Handel House Museum – Handel house museum is the home of George Frideric Handel. It is build from 1723 until his death in 1759. And this is where Handel composed Messiah, Zadok the Priest and music for the Royal Fireworks. It is the perfect place to learn more about Handel’s life and London music of the 18 century and Georgian Interior restored.
The visitors can enjoy enjoy regular live music, exhibitions and other public events. This is the first Handel private home in London that represents a significant change within the same family. Until 1723 he lived with a number of wealthy customers, and so moved to Brook Street shows that he has achieved stability of financial.
Handel House Museum in 2001 was renovated opened as much as the secretariat to the inside of Georgia in the early 25 Brook Street. It also includes a picture of Handel and his contemporaries, this house hold frequent practice of music and weekly concerts and special events and regular exhibitions.
Visitors will be able to explore the site where wrote Hendrix of some of his songs beloved. There is a permanent exhibition new feature also, with pictures of the house during the 60s on the screen along with the guitar. This music is inspired by family activities, lectures and concerts. It is a regular feature of the current museum program.
This includes the collection of Handel House artistic elements, manuscripts and publications related to the life and work and time composer. It also includes first editions of operas and oratorios, prints and paintings, medals and statues. It has been getting a large group of late 18thncentury prints of Lennox Boyd Group with support from the Arts Fund in 2005. Many of the prints on display throughout the museum describe some of the musical personalities that Handel would know and deal with it.
Handel House Museum will remain open throughout the work, but you should not access the lifts or toilets and visitors to use the stairs. There is also limited access to the building wisdom areas. When you get in the front door of Handel House Museum, you can sign directly up the stairs to the room first/workout room.
You can just walk around the room reading a small plastic card they have got scattered across the table. Maybe you’ll get lucky and hear some music coming from the workout room, because they wear many concerts at home (see their website for dates). I think you are the best to go to a concert, if I’m honest, because there is not much else to see.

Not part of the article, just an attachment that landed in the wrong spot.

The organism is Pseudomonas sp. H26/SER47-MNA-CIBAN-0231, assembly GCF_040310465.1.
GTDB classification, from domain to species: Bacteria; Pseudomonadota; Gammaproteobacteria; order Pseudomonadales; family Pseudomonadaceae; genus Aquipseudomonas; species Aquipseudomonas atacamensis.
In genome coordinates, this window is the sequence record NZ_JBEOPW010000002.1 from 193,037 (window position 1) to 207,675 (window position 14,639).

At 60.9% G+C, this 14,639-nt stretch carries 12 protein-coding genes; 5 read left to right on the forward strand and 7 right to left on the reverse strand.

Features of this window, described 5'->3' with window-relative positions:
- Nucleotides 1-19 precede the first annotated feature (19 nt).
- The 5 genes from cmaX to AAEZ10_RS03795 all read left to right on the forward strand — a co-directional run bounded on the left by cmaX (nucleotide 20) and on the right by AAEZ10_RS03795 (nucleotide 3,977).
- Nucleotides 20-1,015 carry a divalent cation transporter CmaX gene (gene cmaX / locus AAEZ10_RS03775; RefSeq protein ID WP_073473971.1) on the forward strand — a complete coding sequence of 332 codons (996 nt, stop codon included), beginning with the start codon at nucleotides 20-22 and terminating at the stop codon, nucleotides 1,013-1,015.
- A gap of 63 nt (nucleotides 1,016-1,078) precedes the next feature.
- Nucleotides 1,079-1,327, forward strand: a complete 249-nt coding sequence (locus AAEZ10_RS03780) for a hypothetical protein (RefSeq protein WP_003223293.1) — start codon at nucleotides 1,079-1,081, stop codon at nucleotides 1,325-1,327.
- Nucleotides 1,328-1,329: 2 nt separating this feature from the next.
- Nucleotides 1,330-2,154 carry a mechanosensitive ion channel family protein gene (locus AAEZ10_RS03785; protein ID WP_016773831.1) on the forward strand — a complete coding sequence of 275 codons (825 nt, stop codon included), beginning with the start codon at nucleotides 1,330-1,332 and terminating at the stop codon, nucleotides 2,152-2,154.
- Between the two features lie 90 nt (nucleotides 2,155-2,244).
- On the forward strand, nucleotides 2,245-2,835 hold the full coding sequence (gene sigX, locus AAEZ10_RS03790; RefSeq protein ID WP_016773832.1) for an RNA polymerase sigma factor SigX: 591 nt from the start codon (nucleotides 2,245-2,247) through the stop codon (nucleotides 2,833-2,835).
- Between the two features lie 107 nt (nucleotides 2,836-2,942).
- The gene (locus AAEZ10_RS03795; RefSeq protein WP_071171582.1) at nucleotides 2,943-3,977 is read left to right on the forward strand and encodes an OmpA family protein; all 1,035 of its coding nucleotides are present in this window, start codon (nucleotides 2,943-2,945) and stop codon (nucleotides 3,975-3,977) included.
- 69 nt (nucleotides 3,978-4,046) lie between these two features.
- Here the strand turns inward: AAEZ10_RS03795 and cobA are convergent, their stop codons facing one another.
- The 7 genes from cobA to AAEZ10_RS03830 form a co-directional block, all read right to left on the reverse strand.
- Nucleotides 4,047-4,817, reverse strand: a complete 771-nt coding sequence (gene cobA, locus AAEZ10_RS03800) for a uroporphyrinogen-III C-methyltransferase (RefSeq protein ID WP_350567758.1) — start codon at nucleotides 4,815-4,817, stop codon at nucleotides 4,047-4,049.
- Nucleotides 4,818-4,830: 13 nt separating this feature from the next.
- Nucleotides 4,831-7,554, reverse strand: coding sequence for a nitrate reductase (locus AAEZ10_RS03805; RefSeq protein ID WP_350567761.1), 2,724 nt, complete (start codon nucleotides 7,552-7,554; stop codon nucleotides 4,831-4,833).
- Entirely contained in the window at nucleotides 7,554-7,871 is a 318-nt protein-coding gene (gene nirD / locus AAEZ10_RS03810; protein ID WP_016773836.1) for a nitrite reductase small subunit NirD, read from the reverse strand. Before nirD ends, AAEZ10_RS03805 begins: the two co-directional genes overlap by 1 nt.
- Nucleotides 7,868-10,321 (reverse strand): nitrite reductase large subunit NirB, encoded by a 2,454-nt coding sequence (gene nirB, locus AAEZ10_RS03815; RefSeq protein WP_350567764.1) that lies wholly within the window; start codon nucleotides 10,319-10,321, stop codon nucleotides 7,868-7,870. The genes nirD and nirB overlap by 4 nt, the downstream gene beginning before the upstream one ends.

Handel House Museum is made with wooden floors and some rust oil paintings and drawings on the walls. But you need to know that none of them look original to the house, it describes only people that would know. Almost any good period furniture, there is a few of fireplaces and wooden shutters on the windows.
There is almost no good personal belonging; it is only a few musical score. Around the house are painted and printed with sculptures and statues of Handel and his contemporaries, many of whom are musicians who work with them, such as the acclaimed soprano Faustina Bordoni, who put the cultural and historical context of the life of London society at the time.
Other exhibits include correspondence with indigenous and Handel manuscripts and early editions of his operas and oratorios. In the engine room space where Handel composed, it is completed with a ghost image of the composer, Charles Jennens, and the singing of Christ the Savior to Handel and his music and champion.
Handel House Museum Address :
25 Brook St, London W1K 4HB,
Phone : +44 20 7495 1685
Website : handelhendrix.org
Opening Hours :
Friday : 10.00 AM – 6.00 PM Saturday : 10.00 AM – 6.00 PM Sunday : 12.00 AM – 6.00 PM Monday : Closed Tuesday : 10.00 AM – 6.00 PM Wednesday : 10.00 AM – 6.00 PM Thursday : 10.00 AM – 8.00 PM